Winter Farming: Tunnels (and Cherries!)

Kevin of Quarter Branch Farm

There is something almost magical about a farm in the winter–so much is going on below the surface if you know what to look for. Though we haven’t had many breaks from the wintery weather in the last few weeks, Tony and our produce buyer Mila have been hitting the roads visiting our network of organic growers to discuss plans for the spring. So far a major trend in protecting dormant plants has been a variety of tunnel systems, which our growers hope will allow them to start harvesting earlier, with higher-quality yields. & Mila stopped to meet with a new-to-us cherry grower, Joshua Dauman of Cherry Tree Lane Farm in Chambersburg. Originally from Washington State where cherries flourish, Joshua has been perfecting his techniques for producing this extremely hard-to-grow fruit here in our region. By using a high, open-sided tunnel, he is able to protect the growing cherries from excess rain on the fruit (which can cause splitting) but still maintain maximum sweetness.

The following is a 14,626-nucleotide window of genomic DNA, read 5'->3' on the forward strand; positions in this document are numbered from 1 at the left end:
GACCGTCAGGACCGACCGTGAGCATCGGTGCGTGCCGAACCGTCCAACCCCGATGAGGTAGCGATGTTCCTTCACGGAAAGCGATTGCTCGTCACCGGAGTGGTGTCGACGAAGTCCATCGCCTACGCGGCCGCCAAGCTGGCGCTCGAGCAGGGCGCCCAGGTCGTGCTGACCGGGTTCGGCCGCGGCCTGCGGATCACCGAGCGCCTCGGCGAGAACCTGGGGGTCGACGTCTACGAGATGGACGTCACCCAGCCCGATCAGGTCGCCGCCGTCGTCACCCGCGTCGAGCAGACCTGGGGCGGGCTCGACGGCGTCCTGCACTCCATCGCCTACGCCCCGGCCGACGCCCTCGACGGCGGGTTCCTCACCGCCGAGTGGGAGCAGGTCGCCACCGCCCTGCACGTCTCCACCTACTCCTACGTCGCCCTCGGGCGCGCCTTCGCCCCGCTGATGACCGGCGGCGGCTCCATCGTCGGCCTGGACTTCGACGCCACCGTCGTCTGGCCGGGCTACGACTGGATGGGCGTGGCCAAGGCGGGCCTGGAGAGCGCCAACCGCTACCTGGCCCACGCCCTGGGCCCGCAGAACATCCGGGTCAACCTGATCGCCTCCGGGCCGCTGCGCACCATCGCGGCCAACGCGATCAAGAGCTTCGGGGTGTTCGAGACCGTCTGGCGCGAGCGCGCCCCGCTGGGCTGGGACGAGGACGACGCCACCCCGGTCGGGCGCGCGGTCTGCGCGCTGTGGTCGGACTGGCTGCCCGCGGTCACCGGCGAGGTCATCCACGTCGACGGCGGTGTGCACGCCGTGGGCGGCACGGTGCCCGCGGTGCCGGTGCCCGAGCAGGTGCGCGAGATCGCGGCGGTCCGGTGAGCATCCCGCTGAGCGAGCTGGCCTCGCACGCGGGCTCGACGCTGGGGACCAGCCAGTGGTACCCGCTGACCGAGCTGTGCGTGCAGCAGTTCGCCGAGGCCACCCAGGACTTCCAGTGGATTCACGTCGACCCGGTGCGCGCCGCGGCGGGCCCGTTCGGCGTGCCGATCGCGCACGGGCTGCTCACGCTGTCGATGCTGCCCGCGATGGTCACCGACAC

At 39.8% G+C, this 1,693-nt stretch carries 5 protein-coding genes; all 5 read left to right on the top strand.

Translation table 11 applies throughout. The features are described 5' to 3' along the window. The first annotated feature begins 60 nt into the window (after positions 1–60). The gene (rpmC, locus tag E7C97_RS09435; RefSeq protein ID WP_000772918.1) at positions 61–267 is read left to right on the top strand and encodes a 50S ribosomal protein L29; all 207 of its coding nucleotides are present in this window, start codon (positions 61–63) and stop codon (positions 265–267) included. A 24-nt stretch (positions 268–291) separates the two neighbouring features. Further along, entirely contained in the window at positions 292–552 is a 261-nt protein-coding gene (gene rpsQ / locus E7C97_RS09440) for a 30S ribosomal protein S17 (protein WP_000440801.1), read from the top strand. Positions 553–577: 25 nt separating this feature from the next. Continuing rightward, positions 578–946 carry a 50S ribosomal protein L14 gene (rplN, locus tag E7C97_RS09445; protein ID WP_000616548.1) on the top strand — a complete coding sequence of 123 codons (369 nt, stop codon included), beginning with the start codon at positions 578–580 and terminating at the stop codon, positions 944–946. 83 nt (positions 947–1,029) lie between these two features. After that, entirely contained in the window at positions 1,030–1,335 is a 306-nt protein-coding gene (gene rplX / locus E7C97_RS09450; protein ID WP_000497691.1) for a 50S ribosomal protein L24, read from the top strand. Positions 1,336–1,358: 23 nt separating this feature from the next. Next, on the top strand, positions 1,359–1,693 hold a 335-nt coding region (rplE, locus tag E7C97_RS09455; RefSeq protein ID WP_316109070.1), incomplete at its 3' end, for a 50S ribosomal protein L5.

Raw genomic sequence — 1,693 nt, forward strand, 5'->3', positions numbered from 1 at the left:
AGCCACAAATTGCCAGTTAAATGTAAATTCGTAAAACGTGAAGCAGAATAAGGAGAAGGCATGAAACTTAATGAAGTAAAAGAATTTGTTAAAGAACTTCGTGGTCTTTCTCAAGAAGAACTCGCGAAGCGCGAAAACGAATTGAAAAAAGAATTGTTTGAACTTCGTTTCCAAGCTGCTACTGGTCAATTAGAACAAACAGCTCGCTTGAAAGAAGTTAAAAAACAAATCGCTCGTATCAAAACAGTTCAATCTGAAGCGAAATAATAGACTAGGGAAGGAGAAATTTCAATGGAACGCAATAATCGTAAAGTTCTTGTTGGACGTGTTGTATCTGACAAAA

Cherry bud chock full of tiny cherries.

So far his buds have remained healthy despite the long cold winter, so we are hoping that his diligence will allow us to offer a variety of local cherries throughout the harvesting season. pic5

Joshua also had an abundance of beautiful storage onions that he was able to supply us with–you’ll recognize them if you received onions in your order this week.

IMG_4309This week in Virginia, Tony & Mila visited our friends Kevin of Quarter Branch Farm, and David Guisti of Second Spring Farm. Kevin was busy working through the snow to show us some amazing pac choi that he’s been growing under cover in his greenhouse. Seeing the fresh green with snow all around was amazing, and we’re so excited to share it with you. IMG_4307

Stay tuned for more updates as we continue to visit our farmer friends and plan for spring offerings, as well as updates from our own new Hometown Harvest Farm. A little snow and ice can’t slow us down! 🙂


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